“H.O.T. allows me to pass along the passion that saved me, to others in a similar situation,” continued Vanderau. “I want H.O.T. to be the vessel that transports my fellow veterans outside, both figuratively and literally. And much like myself, help them find therapy in the outdoors. I am also dedicated to supporting similar organizations who help lift military veteran morale by using the great outdoors as a method of healing.”

Aside from the vets she is able to help through her nonprofit, female angers are next on her list of heroes. They strengthen her resolve to do what she does with H.O.T.

Leslie has used her passion for the outdoors as a stepping stone to helping others through Heroes Outdoor Therapy.

Leslie has used her passion for the outdoors as a stepping stone to helping others through Heroes Outdoor Therapy.

Don’t laugh,” said Vanderau. “Any time a female steps into a male dominated sport, I get a sense of pride and empowerment. I have met amazing females in the catfish community. They are confident skilled anglers. Many of them are mothers, who have dealt with dirty diapers and snot filled noses, so when it comes to muddy, slimy catfish, they are ready to get their hands dirty just as much as the men are. These are women I look up to.”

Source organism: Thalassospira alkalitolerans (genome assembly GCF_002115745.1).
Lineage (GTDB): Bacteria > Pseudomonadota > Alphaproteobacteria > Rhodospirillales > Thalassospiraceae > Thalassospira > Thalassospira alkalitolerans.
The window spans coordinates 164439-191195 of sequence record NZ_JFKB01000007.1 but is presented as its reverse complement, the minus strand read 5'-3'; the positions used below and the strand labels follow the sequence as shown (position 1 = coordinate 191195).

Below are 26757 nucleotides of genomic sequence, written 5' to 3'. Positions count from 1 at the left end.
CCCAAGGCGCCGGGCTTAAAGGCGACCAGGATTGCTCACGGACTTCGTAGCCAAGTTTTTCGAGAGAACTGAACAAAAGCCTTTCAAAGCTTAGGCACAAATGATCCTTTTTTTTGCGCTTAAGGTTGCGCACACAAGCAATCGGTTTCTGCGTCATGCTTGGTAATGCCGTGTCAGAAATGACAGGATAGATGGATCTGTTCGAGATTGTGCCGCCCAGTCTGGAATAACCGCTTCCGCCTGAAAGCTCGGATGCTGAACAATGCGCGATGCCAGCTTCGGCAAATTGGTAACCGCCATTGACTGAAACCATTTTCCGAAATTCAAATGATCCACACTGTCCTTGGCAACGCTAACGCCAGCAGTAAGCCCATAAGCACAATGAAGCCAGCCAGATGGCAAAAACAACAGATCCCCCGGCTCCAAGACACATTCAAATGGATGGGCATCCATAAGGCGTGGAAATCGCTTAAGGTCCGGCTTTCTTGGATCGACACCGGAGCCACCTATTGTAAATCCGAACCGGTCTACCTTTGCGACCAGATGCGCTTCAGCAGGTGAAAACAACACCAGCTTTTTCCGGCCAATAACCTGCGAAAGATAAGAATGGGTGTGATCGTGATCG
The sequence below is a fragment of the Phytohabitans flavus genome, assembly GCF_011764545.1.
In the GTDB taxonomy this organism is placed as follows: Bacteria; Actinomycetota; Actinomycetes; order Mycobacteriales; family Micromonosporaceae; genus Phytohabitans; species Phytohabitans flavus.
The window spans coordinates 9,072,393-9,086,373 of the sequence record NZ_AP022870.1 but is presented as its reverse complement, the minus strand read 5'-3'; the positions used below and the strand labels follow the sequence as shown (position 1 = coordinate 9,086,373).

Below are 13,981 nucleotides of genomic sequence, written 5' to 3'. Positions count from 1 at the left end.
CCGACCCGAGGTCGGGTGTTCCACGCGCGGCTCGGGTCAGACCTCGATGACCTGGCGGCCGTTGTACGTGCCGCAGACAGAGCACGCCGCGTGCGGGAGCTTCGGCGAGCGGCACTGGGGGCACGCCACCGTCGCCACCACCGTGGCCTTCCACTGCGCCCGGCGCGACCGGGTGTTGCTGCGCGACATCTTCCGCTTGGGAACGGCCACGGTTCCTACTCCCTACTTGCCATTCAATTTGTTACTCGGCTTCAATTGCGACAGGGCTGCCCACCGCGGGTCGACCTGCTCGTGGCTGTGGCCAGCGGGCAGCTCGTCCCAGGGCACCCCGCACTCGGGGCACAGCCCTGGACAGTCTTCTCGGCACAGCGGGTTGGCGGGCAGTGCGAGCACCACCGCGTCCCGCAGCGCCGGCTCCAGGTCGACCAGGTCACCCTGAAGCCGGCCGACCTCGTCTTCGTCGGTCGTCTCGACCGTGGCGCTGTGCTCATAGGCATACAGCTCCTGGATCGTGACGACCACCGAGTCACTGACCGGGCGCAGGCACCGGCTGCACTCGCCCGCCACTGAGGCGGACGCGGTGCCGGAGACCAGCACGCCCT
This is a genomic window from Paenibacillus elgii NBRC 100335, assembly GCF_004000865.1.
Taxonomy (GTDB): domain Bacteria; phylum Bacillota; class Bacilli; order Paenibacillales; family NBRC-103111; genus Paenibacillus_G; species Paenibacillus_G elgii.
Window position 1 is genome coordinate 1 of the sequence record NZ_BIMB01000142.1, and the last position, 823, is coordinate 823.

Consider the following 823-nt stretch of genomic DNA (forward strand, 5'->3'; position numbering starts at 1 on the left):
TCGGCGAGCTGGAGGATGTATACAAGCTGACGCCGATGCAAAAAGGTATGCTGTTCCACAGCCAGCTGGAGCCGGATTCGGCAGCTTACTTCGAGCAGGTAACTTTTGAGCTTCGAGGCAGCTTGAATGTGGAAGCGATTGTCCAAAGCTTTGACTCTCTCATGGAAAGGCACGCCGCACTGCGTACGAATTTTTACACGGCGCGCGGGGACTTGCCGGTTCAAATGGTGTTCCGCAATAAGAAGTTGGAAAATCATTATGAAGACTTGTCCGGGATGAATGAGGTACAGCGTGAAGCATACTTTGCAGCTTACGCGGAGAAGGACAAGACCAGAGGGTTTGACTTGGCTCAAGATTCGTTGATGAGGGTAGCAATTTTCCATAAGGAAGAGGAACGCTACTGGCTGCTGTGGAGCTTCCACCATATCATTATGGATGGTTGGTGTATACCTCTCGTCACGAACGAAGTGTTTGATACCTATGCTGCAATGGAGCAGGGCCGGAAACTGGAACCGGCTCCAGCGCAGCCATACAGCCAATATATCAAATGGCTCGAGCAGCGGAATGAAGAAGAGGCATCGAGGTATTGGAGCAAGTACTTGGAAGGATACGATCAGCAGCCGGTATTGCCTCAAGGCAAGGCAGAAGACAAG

When it comes to fishing it is her own passionate approach that keeps her going. She feeds off of the intensity of doing her best in a chosen activity.

“Fishing with passion keeps the drive and the hunger needed to keep learning,” offered Vanderau. “Whether its testing out new techniques or fishing new waters, when you get skunked, passion is what brings you back out another day to do it all over again.”

Leslie Vanderau is Founder and President of Heroes Outdoor Therapy (H.O.T.). The organization follows a Mission Statement that says: To maximize the opportunity for HEROES to participate in OUTDOOR recreational functions through the provision of financial and logistical support; to enhance the discovery of camaraderie in the outdoors as THERAPY for those who have served our country.

 

“But what I love most about catfishing is that no matter how much you plan what you are actually going to catch, (the weight and size of your catfish) is always unknown. It’s that unknown that keeps my catfishing addiction alive. Knowing the next time, I might break my personal best—or maybe even a state record.”

“If you have never been catfishing, then it could be difficult to understand why I love to catfish,” concluded Vanderau. “To begin, there is the camaraderie that I have found in the catfish community. I can honestly say some of most real, kindest, and humblest people, have accepted me and shared the love of this sport with me.”

“Along with the passion, the fever, the drive, and the memories, I catfish because it saved and changed my life for the better.”

 

Why We Catfish Guest Editorial
This column is provided for reader submitted editorials on Why We Catfish. If you have a short story related to why you catfish, you may submit it for consideration and publication in a future issue of CatfishNow. Send submissions of 500 words or less and one or two photos to Ron Presley at presleyr@bellsouth.net.